That show-cause penalty Pearl is supposed to incur means that if any school wants to hire him as a coach, they'll have to get special clearance from that same committee. Basically, this means Pearl is out of college basketball for the next several years -- he appears to have known this was coming, based on his reported interest in taking a NBA D-League job.
For more on Vols hoops, visit Rocky Top Talk.
The Texas Legends, the D-League affiliate of the Dallas Mavericks, have reportedly hired Bruce Pearl as head coach.
Transcripts from Bruce Pearl's initial interview with NCAA investigators were released on Saturday and they paint a picture depicting how the Tennessee head coach's tenure as head basketball coach eventually came to an end. After a picture of Pearl and Tennessee recruit Aaron Craft was mailed to the NCAA, investigators came calling about where the picture was taken. It was later discovered Pearl lied about the picture, covering up a violation and making the situation worse in the process.
The problem, as many immediately noted, came when Tennessee's own lead attorney, Mike Glazier, put Pearl on the spot in the initial interview. It was two simple questions about where a picture showing Pearl and Craft was taken that led to a series of lies.
"Do you recognize the woman that's in the picture?" he asked, referring to a shot of Jana Shay, the wife of Pearl's assistant coach Jason Shay, positioned with her head down in the background.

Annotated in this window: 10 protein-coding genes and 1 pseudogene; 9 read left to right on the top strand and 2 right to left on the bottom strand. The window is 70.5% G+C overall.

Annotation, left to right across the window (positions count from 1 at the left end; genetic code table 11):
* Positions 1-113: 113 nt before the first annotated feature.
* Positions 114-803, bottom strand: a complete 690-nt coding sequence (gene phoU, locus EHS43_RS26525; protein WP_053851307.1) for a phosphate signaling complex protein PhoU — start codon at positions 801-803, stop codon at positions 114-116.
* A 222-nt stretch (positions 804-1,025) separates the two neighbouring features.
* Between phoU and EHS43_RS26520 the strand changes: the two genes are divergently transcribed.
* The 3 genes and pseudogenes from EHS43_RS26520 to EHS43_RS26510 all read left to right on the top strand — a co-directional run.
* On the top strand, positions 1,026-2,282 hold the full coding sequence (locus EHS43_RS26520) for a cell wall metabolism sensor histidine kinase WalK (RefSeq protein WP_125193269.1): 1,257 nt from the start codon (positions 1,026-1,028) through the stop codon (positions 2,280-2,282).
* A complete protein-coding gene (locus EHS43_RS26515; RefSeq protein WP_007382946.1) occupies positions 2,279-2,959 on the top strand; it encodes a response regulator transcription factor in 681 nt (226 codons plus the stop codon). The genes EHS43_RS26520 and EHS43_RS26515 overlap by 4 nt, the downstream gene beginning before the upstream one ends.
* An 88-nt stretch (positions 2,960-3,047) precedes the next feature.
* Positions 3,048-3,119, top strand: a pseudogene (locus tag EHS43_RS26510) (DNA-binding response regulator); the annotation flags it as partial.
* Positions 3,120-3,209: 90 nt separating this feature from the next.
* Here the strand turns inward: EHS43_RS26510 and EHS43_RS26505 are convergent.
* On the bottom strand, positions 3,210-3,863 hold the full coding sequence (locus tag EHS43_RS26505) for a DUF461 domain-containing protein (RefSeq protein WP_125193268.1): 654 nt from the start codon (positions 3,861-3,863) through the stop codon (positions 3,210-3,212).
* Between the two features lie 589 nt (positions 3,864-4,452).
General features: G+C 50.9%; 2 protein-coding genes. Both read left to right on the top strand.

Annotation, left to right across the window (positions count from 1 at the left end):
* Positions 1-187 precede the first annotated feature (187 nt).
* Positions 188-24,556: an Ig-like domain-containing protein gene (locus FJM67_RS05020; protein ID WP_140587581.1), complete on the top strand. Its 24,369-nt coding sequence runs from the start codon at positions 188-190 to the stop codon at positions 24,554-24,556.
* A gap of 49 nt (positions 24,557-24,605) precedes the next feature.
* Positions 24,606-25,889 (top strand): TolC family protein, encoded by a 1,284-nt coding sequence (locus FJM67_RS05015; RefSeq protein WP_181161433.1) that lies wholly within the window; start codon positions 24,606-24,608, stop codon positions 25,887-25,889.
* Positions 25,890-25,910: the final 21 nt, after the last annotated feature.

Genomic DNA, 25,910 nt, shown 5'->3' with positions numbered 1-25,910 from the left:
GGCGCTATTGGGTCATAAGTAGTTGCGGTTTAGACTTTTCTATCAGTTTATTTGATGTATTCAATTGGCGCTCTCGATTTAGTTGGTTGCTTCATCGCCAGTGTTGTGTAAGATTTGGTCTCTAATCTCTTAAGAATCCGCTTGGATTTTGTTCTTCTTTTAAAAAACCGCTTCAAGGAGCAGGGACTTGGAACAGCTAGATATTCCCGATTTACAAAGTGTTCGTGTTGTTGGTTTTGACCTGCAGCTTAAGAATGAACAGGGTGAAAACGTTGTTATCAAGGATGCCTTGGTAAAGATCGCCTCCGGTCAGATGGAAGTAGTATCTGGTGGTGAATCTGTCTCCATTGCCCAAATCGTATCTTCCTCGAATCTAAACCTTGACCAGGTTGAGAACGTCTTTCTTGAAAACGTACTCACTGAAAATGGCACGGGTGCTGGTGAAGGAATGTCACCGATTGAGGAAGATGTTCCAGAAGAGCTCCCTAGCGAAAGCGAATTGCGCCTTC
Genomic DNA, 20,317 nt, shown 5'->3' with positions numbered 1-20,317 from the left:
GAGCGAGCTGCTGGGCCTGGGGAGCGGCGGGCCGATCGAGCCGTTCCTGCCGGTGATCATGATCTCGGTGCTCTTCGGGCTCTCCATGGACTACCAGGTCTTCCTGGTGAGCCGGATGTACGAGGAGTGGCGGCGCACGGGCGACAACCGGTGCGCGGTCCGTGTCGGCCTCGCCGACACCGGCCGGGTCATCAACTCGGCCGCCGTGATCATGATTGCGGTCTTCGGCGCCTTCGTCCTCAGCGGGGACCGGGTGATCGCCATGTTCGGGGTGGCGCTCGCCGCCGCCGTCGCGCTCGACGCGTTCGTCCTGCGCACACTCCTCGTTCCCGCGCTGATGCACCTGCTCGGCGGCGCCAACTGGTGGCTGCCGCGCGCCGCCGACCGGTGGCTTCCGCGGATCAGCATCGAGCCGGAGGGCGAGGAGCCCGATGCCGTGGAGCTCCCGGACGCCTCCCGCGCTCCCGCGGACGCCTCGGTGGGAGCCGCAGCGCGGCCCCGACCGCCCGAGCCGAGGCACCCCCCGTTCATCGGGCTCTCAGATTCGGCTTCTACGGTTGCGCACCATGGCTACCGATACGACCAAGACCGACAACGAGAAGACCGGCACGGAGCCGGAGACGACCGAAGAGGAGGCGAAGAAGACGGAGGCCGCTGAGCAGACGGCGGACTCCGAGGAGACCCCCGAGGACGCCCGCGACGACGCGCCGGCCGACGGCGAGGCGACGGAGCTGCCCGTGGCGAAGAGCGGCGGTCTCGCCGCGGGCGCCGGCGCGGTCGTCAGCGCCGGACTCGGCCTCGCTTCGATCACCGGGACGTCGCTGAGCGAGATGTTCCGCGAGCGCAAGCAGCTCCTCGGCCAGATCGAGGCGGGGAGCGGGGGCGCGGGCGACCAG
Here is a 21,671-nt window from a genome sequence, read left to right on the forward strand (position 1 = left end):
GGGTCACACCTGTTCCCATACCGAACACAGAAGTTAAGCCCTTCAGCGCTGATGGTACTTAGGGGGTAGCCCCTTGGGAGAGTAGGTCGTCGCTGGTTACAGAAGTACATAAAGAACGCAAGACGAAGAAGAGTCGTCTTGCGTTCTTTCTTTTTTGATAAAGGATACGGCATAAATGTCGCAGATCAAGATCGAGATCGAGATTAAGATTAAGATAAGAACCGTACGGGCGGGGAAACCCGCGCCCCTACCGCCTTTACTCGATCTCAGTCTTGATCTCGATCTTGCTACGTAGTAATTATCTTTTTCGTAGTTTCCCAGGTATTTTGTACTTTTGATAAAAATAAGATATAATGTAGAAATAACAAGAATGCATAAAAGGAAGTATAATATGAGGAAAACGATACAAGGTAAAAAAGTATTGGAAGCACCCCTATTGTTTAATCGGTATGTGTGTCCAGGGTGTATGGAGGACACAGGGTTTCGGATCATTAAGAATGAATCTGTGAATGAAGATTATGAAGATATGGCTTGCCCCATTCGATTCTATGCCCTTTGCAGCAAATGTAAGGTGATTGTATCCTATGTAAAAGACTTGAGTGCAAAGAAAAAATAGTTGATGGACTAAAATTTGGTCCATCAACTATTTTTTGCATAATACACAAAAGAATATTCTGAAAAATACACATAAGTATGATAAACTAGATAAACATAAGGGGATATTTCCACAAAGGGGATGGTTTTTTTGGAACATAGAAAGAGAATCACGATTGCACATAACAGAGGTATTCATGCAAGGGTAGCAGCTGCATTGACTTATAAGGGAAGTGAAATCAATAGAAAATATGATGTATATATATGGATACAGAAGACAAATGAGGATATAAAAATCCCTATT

"No," Pearl said. "I really don't."
"Coach," Glazier said, "is that in your home any place?"
"No," Pearl said.
The picture showed an NCAA violation: Craft was at Pearl's home while on an unofficial visit, breaking a recruiting rule. In fact, as the story notes, there were multiple violations in play -- two of the recruits received transportation to Pearl's home from a current Tennessee player and free food and drink were given to the players and families while at Pearl's residence. But the entire situation was made worse by Pearl's initial denials.
Tennessee placed itself on two years probation as a result of violations uncovered in the subsequent investigation that spanned both the football and basketball programs. Pearl was fired, athletic director Mike Hamilton resigned and football coach Lane Kiffin, who was also involved in the investigation, moved on to USC before the fire heated up.